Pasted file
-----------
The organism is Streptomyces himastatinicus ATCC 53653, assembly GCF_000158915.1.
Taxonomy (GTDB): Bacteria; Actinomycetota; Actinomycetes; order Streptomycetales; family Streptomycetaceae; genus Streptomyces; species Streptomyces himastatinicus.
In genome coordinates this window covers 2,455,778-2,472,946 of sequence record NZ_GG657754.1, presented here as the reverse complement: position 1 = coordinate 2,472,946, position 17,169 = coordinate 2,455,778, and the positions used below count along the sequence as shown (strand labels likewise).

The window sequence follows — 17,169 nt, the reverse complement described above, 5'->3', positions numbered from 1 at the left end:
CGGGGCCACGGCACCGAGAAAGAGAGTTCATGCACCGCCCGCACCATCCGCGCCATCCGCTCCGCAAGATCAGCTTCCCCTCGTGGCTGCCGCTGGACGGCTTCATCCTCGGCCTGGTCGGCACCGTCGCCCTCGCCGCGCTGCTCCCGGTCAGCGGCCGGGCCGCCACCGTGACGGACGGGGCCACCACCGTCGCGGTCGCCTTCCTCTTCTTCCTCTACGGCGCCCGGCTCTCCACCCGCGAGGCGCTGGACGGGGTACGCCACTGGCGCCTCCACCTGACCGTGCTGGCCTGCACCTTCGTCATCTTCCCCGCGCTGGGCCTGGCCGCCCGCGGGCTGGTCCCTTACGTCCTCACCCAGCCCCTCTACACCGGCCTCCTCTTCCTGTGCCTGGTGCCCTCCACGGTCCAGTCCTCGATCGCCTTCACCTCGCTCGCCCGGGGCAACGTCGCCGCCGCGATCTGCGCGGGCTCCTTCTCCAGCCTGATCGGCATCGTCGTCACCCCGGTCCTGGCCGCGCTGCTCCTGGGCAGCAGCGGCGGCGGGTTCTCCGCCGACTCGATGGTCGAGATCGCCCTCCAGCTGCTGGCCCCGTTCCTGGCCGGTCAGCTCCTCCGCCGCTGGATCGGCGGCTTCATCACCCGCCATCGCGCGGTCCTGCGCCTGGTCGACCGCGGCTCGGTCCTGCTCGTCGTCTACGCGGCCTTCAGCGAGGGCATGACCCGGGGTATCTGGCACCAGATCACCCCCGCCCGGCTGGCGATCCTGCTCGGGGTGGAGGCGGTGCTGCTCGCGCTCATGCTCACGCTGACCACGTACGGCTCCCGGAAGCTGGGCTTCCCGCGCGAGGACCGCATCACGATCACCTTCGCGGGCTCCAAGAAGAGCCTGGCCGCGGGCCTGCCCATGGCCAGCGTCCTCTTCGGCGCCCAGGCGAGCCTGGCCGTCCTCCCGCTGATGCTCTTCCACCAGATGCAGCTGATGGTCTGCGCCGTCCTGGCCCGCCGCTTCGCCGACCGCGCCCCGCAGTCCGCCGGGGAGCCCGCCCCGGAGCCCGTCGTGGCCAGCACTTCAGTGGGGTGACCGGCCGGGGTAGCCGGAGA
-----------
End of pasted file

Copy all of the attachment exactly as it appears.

The organism is Streptomyces himastatinicus ATCC 53653, assembly GCF_000158915.1.
Taxonomy (GTDB): Bacteria; Actinomycetota; Actinomycetes; order Streptomycetales; family Streptomycetaceae; genus Streptomyces; species Streptomyces himastatinicus.
In genome coordinates this window covers 2,455,778-2,472,946 of sequence record NZ_GG657754.1, presented here as the reverse complement: position 1 = coordinate 2,472,946, position 17,169 = coordinate 2,455,778, and the positions used below count along the sequence as shown (strand labels likewise).

The window sequence follows — 17,169 nt, the reverse complement described above, 5'->3', positions numbered from 1 at the left end:
CGGGGCCACGGCACCGAGAAAGAGAGTTCATGCACCGCCCGCACCATCCGCGCCATCCGCTCCGCAAGATCAGCTTCCCCTCGTGGCTGCCGCTGGACGGCTTCATCCTCGGCCTGGTCGGCACCGTCGCCCTCGCCGCGCTGCTCCCGGTCAGCGGCCGGGCCGCCACCGTGACGGACGGGGCCACCACCGTCGCGGTCGCCTTCCTCTTCTTCCTCTACGGCGCCCGGCTCTCCACCCGCGAGGCGCTGGACGGGGTACGCCACTGGCGCCTCCACCTGACCGTGCTGGCCTGCACCTTCGTCATCTTCCCCGCGCTGGGCCTGGCCGCCCGCGGGCTGGTCCCTTACGTCCTCACCCAGCCCCTCTACACCGGCCTCCTCTTCCTGTGCCTGGTGCCCTCCACGGTCCAGTCCTCGATCGCCTTCACCTCGCTCGCCCGGGGCAACGTCGCCGCCGCGATCTGCGCGGGCTCCTTCTCCAGCCTGATCGGCATCGTCGTCACCCCGGTCCTGGCCGCGCTGCTCCTGGGCAGCAGCGGCGGCGGGTTCTCCGCCGACTCGATGGTCGAGATCGCCCTCCAGCTGCTGGCCCCGTTCCTGGCCGGTCAGCTCCTCCGCCGCTGGATCGGCGGCTTCATCACCCGCCATCGCGCGGTCCTGCGCCTGGTCGACCGCGGCTCGGTCCTGCTCGTCGTCTACGCGGCCTTCAGCGAGGGCATGACCCGGGGTATCTGGCACCAGATCACCCCCGCCCGGCTGGCGATCCTGCTCGGGGTGGAGGCGGTGCTGCTCGCGCTCATGCTCACGCTGACCACGTACGGCTCCCGGAAGCTGGGCTTCCCGCGCGAGGACCGCATCACGATCACCTTCGCGGGCTCCAAGAAGAGCCTGGCCGCGGGCCTGCCCATGGCCAGCGTCCTCTTCGGCGCCCAGGCGAGCCTGGCCGTCCTCCCGCTGATGCTCTTCCACCAGATGCAGCTGATGGTCTGCGCCGTCCTGGCCCGCCGCTTCGCCGACCGCGCCCCGCAGTCCGCCGGGGAGCCCGCCCCGGAGCCCGTCGTGGCCAGCACTTCAGTGGGGTGACCGGCCGGGGTAGCCGGAGA